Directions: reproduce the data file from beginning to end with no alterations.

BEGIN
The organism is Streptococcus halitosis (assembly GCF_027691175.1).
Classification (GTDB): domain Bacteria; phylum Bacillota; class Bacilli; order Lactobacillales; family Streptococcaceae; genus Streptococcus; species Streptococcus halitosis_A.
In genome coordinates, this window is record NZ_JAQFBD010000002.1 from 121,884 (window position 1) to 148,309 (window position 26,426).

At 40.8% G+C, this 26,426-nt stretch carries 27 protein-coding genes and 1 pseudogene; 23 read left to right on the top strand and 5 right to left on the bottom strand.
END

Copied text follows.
The organism is Streptococcus halitosis (assembly GCF_027691175.1).
Classification (GTDB): domain Bacteria; phylum Bacillota; class Bacilli; order Lactobacillales; family Streptococcaceae; genus Streptococcus; species Streptococcus halitosis_A.
In genome coordinates, this window is record NZ_JAQFBD010000002.1 from 121,884 (window position 1) to 148,309 (window position 26,426).

At 40.8% G+C, this 26,426-nt stretch carries 27 protein-coding genes and 1 pseudogene; 23 read left to right on the top strand and 5 right to left on the bottom strand.